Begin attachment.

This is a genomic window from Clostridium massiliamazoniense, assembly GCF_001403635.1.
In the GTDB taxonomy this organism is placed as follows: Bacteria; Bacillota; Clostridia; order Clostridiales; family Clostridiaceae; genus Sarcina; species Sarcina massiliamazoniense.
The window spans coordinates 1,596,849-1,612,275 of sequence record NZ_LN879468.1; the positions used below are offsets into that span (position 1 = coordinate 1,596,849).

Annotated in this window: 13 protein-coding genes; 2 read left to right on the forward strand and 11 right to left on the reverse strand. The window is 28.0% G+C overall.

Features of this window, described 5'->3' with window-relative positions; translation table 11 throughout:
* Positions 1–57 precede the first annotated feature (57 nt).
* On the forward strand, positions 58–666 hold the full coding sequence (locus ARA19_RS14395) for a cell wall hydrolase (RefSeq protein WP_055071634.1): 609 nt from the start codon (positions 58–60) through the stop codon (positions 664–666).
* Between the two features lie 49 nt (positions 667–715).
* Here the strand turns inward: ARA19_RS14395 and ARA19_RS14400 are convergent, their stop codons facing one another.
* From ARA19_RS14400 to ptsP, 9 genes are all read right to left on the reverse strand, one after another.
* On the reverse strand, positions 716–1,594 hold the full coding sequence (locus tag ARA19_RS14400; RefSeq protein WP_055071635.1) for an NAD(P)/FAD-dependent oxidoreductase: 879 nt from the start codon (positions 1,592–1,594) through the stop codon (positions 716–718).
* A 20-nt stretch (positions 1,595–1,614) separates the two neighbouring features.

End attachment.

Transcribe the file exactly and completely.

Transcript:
This is a genomic window from Clostridium massiliamazoniense, assembly GCF_001403635.1.
In the GTDB taxonomy this organism is placed as follows: Bacteria; Bacillota; Clostridia; order Clostridiales; family Clostridiaceae; genus Sarcina; species Sarcina massiliamazoniense.
The window spans coordinates 1,596,849-1,612,275 of sequence record NZ_LN879468.1; the positions used below are offsets into that span (position 1 = coordinate 1,596,849).

Annotated in this window: 13 protein-coding genes; 2 read left to right on the forward strand and 11 right to left on the reverse strand. The window is 28.0% G+C overall.

Features of this window, described 5'->3' with window-relative positions; translation table 11 throughout:
* Positions 1–57 precede the first annotated feature (57 nt).
* On the forward strand, positions 58–666 hold the full coding sequence (locus ARA19_RS14395) for a cell wall hydrolase (RefSeq protein WP_055071634.1): 609 nt from the start codon (positions 58–60) through the stop codon (positions 664–666).
* Between the two features lie 49 nt (positions 667–715).
* Here the strand turns inward: ARA19_RS14395 and ARA19_RS14400 are convergent, their stop codons facing one another.
* From ARA19_RS14400 to ptsP, 9 genes are all read right to left on the reverse strand, one after another.
* On the reverse strand, positions 716–1,594 hold the full coding sequence (locus tag ARA19_RS14400; RefSeq protein WP_055071635.1) for an NAD(P)/FAD-dependent oxidoreductase: 879 nt from the start codon (positions 1,592–1,594) through the stop codon (positions 716–718).
* A 20-nt stretch (positions 1,595–1,614) separates the two neighbouring features.